choice but to move beyond police work and questions of political
motive, and reach for the tools of the forensic psychologist -- most
importantly, the art of profiling.
But it is not only or even primarily the killers and their tutors that
must be so examined: Thorough profiling demands that we also study the
victims, who in cases of terrorism are whole societies. The point is
not to see those societies as they actually are, but as the planners of
the outrage saw them.
"These questions will not be answered by focusing on the grievances by
which the terrorists later claimed to have been propelled," notes Carr:
When the situation is viewed through this lens of victim profiling (never to be confused with "blaming the victim"), we can begin to see why al Qaeda's leaders and affiliates evidently began to think themselves capable of breaking an alliance that once withstood the assaults of Nazi Germany and Imperial Japan. For a widespread psychological phenomenon has gained strength in Britain in recent years, coming to a crescendo in the last few months [as blogged here the other day] . . . many Britons have subscribed to a new narrative of the post-9/11 world, one in which the U.K. is portrayed, not as a willing partner in the invasion of Afghanistan, nor as the author of much of the incorrect and/or deceptive intelligence that so rallied support in the West for invading Iraq, but rather as the largely innocent tool of a nefarious U.S.
Nations that experience collective psychological crises frequently attempt such reinventions, just as do individuals. By revising the facts surrounding irrationally violent incidents so that they themselves are somehow made responsible for them, victims often seek to exert some kind of control over if, when and how their tormentors will inflict their random cruelty. But what British citizens who have participated in this revision of the historical record do not realize -- just as Americans in 2001, Turks in 2003, and Spaniards in 2004 did not -- is that showing fear and self-disparagement in the face of al Qaeda's threats only marks the society in question as a suitable candidate for attack. Sociopaths revel most in assaulting terrified, submissive victims; and a Britain so concerned with avoiding attack that its ordinarily wise citizenry would give voice to the kind of simplistic thinking expressed in the media in recent months evidently fits that description to an extent irresistible to al Qaeda's minions within its borders.
In this light, the trigger for the London bombings was far less the presence of British troops in Iraq, and far more the media circus that surrounded protestors outside the G-8 summit, as well as the utterances of musical and other celebrities during the "Live 8" performances.
We love the way this guy's mind works. He concludes:
As a branch of sociopaths, terrorist leaders possess their own deformed cravings for fame, which makes them particularly susceptible to the false realities projected by celebrities. And if al Qaeda or one of its cohorts indeed mistook the angry but deeply confused language recently bandied about Britain as final proof that that nation's will to fight terrorism had become mortally compromised, then we may well have our answer for why the London attack occurred when it did: The long-sought-after moment when a seemingly retreating Britain could be fully separated from the U.S. had finally arrived. It only required violent exploitation.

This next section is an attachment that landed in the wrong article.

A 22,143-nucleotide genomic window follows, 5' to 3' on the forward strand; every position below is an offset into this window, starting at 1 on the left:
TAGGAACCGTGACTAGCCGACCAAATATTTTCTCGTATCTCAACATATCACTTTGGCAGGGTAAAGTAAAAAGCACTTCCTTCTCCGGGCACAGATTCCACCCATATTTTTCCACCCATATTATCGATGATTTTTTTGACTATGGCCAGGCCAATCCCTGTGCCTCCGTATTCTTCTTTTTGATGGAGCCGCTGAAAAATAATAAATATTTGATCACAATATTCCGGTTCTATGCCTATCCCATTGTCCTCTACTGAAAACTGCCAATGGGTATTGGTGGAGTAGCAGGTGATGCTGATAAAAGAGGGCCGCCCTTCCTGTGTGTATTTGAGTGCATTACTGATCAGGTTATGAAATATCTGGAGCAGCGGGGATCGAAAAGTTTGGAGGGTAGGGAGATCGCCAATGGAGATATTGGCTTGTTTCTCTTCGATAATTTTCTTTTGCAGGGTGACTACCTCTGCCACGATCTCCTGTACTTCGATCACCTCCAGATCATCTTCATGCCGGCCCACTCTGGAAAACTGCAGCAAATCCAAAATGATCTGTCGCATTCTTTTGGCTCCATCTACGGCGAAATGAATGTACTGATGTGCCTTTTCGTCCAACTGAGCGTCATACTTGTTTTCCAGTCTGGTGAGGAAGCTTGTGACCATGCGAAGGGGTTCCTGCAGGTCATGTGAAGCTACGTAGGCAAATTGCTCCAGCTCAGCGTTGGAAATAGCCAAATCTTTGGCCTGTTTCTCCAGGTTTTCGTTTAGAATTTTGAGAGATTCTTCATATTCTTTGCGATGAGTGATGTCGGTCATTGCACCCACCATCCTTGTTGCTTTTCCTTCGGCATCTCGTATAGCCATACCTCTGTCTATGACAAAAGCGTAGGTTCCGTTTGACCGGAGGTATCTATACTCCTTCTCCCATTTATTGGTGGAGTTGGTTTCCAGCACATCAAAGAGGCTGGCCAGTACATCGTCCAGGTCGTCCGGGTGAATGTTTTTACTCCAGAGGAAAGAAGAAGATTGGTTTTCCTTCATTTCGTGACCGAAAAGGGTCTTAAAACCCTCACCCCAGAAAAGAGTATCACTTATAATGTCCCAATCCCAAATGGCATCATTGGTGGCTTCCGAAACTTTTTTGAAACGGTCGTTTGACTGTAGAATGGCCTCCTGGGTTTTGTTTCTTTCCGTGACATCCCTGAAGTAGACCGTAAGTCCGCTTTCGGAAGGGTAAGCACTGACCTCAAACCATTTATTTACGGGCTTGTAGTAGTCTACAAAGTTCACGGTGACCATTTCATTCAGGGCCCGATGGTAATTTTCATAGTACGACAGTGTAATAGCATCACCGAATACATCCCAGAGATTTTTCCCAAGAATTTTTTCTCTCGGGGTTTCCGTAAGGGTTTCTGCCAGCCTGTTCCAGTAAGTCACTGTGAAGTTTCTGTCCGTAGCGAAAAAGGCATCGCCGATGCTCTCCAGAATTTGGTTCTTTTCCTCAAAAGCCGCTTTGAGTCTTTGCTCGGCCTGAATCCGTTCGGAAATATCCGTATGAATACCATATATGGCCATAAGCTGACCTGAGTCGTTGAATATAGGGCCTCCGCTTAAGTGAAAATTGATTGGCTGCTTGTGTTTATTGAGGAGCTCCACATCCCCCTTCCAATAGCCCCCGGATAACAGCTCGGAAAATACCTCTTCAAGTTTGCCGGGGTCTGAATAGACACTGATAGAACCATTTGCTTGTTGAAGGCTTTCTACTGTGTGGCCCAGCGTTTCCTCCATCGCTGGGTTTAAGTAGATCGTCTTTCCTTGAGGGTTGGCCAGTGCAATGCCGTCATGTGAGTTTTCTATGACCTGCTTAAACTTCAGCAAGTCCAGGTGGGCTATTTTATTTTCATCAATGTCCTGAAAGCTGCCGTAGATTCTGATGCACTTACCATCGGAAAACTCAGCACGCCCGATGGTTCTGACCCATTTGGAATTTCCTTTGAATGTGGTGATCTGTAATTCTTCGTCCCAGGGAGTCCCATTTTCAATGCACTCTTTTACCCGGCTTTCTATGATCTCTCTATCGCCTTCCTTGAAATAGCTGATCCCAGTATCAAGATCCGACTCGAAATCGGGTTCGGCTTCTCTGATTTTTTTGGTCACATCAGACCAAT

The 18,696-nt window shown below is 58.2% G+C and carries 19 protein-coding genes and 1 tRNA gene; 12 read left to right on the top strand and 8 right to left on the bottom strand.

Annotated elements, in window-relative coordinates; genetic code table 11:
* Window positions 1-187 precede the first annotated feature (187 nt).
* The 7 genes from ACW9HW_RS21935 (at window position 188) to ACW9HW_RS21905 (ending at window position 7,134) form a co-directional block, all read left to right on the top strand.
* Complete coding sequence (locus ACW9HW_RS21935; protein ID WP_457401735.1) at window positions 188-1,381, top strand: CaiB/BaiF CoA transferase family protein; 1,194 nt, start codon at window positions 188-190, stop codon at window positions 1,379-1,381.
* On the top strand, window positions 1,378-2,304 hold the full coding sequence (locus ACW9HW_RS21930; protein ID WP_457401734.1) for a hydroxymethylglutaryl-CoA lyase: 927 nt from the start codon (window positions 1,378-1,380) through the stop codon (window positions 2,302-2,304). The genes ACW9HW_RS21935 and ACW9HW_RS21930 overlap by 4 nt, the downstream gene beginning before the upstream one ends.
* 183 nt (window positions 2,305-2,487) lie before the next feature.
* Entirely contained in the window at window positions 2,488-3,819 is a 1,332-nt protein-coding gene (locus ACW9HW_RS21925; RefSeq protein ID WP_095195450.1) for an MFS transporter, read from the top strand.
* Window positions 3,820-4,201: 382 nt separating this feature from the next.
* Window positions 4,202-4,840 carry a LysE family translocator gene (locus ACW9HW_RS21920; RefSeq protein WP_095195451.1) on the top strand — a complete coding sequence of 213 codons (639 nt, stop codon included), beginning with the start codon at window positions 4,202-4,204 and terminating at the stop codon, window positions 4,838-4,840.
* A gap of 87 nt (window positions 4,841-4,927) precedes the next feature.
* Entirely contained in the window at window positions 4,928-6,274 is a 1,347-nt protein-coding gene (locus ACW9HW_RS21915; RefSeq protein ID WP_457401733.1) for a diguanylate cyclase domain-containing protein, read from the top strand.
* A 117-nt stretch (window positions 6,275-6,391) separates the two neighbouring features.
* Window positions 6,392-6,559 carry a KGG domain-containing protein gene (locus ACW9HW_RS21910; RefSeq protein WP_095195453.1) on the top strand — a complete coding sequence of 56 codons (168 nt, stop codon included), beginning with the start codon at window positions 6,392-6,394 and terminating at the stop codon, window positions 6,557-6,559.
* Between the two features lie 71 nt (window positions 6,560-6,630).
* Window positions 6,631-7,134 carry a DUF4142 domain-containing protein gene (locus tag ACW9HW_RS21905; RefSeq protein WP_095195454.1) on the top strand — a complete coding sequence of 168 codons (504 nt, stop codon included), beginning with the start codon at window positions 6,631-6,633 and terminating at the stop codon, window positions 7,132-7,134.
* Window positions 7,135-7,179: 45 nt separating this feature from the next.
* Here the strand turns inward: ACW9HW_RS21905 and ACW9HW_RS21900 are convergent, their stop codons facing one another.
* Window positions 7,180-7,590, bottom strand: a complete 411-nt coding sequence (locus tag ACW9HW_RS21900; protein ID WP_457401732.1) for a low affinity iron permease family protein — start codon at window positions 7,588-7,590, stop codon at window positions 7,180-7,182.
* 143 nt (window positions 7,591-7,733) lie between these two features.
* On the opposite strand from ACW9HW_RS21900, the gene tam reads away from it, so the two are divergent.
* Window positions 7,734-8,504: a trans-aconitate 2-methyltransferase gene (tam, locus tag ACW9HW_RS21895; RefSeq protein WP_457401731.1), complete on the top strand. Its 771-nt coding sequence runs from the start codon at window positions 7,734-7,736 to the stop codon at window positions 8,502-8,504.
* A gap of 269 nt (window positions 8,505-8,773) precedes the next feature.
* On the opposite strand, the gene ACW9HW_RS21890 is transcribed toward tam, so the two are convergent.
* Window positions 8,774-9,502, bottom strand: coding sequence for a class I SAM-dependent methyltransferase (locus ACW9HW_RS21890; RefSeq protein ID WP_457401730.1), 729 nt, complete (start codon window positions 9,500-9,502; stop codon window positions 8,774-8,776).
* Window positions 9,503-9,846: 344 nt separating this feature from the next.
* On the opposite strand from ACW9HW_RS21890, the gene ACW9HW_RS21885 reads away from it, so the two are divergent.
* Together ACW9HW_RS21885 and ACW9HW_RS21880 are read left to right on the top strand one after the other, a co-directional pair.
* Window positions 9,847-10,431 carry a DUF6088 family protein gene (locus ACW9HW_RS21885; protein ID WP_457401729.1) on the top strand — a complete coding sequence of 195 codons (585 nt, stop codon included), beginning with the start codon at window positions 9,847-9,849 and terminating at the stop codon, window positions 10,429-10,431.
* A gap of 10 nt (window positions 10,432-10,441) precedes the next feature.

Two images cropped from the same photo . . . Remarkable how the puddy in the background -- Tiny, atop the table upper left -- is so much smaller than the one in the foreground -- Baby, upon the terrace, lower right. To the naked human eye they appeared to be the same size.
Did you know that while you're waiting for your Mac version of Photoshop to replace the Windows one -- order faxed last Thursday and not due to be shipped till the end of this week at the earliest -- you can download a FREE! 30-day tryout from Adobe? No one told us when we ordered, but the gal we talked to today when we were trying to trace the shipment of said software said there was no problem, and it's true. We're soakin' in it (see above photos).
Pretty soon it will be second nature to us now, and we won't even speak of it.
"This is not a program, really. It’s a wraparound justification for a violence whose real end is the expiation of shame through massacre,” says BBC editor Mark Urban, cited by The New Yorker's Adam Gopnik as a voice in the wilderness among Britain's chattering classes. "The theory that the terrorist threat was exaggerated or that it wasn’t immediate . . . had become extremely powerful on the respectable [Huh? --ed] left," writes Gopnik. Momentarily mugged by the reality of 7/7 and 7/21, they managed to quickly regain their "senses," explaining away the London bombings as "inevitable payback for the war in Iraq" [Bush/Blair Lied, People Died]:
Against this argument is the view that the new kind of terrorism is essentially nihilist and apocalyptic, and that Iraq is only a kind of inchoate excuse. “After all, the African embassy bombings happened before Iraq,” Mark Urban, the diplomatic editor of the BBC program “Newsnight,” said. “The I.R.A. had a political arm, and a political goal, however unreal: they killed to get people to the table. What is there to negotiate with these people? An end to the American presence in Saudi Arabia? All right, we’ll consider it. The elimination of the State of Israel? Hmm, that may be a bit more difficult. The restoration of a universal Islamic caliphate? It may be a bit of a deal-breaker, that.
Jolly good, Mr. Urban. We couldn't agree with you more. There may be hope for Western Civ yet. Even as the more numerous head-in-the-sand staffers continue to guzzle the Kool-Aid, the Beeb shows itself capable of popping its head up from time to time to see what's really going on out there. Notes Clive Davis:
An interloper enters the realm of the Chelsea Grays, caught by the camera's eye slinking in like a tiger amongst the indoor potted plants summering at the edge of the terrace.
Constrained by their tethers out on the lawn east of the terrace, Tiny and Baby are on high alert, frustrated at not being able to take action to oust the unwanted visitor.
A moment of joy for the battle-scarred tom as he happens upon a catnip plant set out upon a table on the terrace this morning preparatory to being planted out front for maximum sun and good drainage. The puddy grabs the entire plant, complete with soil ball, and wrestles it to the ground. Like night and day, the contrast between a predatory feline scouting out unfamiliar turf and a catnip-mellowed pussycat laid back and just enjoying being a cat.
Once the intruder had had his fill and moved on to other fields, Tiny and Baby moved back into the area for a full gathering of evidence -- meeping everything in sight -- and thorough analysis of future threats. Had they not been held back by their tethers, they would have quickly dispatched the evil doer beyond the pale.